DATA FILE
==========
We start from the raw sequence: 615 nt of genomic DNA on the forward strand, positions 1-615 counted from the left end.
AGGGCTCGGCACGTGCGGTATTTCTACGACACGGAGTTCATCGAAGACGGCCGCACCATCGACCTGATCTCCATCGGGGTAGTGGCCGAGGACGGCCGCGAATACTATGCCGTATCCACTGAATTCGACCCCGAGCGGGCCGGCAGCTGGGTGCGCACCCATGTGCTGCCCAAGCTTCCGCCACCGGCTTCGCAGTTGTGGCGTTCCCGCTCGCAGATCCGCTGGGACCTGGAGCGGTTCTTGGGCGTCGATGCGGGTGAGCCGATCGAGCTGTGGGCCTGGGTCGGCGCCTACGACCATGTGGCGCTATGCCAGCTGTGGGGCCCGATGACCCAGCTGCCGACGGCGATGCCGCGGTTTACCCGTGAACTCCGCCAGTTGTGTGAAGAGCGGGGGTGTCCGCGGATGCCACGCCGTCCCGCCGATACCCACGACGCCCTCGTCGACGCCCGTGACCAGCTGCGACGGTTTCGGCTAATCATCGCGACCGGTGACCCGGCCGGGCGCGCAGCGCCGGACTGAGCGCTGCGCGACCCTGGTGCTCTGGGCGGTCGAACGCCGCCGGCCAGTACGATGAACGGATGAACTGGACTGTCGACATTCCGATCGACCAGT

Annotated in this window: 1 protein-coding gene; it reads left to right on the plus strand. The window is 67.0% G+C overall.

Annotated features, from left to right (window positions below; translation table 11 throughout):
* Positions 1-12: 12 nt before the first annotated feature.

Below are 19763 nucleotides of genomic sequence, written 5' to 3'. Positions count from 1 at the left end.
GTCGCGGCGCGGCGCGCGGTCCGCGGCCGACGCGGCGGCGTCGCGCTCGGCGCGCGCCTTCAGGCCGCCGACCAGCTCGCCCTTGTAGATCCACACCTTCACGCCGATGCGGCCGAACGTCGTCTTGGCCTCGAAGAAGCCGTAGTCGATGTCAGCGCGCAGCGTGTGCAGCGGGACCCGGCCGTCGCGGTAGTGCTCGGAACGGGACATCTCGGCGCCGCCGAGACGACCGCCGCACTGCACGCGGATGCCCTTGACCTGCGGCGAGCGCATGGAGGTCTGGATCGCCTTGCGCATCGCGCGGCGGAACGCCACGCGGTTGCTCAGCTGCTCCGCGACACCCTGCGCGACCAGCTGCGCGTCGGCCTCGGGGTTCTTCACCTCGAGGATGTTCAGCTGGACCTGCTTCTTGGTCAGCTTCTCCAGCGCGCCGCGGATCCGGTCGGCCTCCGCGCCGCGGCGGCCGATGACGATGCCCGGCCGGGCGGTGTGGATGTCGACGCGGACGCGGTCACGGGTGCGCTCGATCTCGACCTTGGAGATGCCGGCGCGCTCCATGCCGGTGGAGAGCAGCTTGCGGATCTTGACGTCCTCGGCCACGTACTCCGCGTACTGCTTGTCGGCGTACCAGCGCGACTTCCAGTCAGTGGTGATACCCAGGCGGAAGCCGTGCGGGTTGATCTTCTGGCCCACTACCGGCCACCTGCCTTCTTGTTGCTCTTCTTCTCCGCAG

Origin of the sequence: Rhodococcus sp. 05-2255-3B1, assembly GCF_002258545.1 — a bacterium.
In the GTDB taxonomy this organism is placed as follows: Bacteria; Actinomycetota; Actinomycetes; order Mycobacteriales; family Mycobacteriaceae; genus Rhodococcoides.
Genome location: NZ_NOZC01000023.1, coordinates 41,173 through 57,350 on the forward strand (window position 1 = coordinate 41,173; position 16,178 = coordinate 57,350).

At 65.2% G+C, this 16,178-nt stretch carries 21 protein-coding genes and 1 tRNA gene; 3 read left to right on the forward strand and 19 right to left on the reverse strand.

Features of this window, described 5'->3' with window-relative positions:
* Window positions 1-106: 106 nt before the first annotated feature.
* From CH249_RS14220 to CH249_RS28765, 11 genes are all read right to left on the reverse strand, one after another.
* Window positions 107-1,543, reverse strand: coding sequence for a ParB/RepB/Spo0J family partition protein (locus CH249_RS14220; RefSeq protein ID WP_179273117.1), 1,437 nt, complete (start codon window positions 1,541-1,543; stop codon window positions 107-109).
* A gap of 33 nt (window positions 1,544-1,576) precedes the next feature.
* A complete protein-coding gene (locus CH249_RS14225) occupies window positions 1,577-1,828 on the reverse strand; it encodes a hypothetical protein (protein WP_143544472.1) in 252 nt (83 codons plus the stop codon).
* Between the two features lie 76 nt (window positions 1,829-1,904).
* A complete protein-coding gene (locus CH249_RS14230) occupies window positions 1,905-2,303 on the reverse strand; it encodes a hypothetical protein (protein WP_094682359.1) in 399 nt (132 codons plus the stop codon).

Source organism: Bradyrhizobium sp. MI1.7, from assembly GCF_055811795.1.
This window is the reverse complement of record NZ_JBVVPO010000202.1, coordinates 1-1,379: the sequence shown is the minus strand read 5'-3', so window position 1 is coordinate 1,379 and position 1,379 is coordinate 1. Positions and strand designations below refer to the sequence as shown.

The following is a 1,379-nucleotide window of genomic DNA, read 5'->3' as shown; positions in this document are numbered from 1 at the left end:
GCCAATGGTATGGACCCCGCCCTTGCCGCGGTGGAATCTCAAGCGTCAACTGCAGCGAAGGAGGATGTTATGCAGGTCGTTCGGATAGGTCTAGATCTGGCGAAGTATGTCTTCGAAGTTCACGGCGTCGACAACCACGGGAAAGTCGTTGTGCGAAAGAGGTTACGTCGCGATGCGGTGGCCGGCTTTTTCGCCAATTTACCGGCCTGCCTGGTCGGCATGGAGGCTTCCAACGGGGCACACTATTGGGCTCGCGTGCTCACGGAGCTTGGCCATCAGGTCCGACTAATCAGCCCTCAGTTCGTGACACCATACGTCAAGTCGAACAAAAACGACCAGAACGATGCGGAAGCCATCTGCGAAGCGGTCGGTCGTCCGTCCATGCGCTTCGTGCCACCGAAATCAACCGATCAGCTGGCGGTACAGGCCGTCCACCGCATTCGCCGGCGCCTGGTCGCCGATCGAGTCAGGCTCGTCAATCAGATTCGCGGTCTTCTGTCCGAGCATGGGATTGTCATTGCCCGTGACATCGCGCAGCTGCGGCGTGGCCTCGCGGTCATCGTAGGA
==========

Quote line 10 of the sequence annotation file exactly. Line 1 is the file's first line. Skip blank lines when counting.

Genome location: NZ_NOZC01000023.1, coordinates 41,173 through 57,350 on the forward strand (window position 1 = coordinate 41,173; position 16,178 = coordinate 57,350).